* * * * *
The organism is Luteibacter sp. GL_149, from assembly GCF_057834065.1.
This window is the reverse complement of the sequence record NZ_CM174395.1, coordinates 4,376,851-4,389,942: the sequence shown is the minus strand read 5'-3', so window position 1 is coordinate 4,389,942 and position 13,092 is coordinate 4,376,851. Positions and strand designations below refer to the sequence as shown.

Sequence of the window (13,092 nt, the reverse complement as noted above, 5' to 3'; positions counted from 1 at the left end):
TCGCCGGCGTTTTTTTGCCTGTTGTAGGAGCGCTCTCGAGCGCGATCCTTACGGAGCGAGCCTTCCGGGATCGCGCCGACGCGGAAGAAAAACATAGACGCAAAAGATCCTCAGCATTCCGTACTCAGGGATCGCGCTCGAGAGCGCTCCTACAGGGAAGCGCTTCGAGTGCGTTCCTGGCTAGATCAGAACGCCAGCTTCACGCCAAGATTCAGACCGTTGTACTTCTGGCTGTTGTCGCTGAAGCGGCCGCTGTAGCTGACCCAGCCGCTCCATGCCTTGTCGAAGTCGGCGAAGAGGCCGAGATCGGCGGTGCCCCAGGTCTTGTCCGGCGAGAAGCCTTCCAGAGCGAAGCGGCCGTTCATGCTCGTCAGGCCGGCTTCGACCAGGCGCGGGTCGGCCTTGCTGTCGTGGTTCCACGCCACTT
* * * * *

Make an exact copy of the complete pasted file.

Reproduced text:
The organism is Luteibacter sp. GL_149, from assembly GCF_057834065.1.
This window is the reverse complement of the sequence record NZ_CM174395.1, coordinates 4,376,851-4,389,942: the sequence shown is the minus strand read 5'-3', so window position 1 is coordinate 4,389,942 and position 13,092 is coordinate 4,376,851. Positions and strand designations below refer to the sequence as shown.

Sequence of the window (13,092 nt, the reverse complement as noted above, 5' to 3'; positions counted from 1 at the left end):
TCGCCGGCGTTTTTTTGCCTGTTGTAGGAGCGCTCTCGAGCGCGATCCTTACGGAGCGAGCCTTCCGGGATCGCGCCGACGCGGAAGAAAAACATAGACGCAAAAGATCCTCAGCATTCCGTACTCAGGGATCGCGCTCGAGAGCGCTCCTACAGGGAAGCGCTTCGAGTGCGTTCCTGGCTAGATCAGAACGCCAGCTTCACGCCAAGATTCAGACCGTTGTACTTCTGGCTGTTGTCGCTGAAGCGGCCGCTGTAGCTGACCCAGCCGCTCCATGCCTTGTCGAAGTCGGCGAAGAGGCCGAGATCGGCGGTGCCCCAGGTCTTGTCCGGCGAGAAGCCTTCCAGAGCGAAGCGGCCGTTCATGCTCGTCAGGCCGGCTTCGACCAGGCGCGGGTCGGCCTTGCTGTCGTGGTTCCACGCCACTT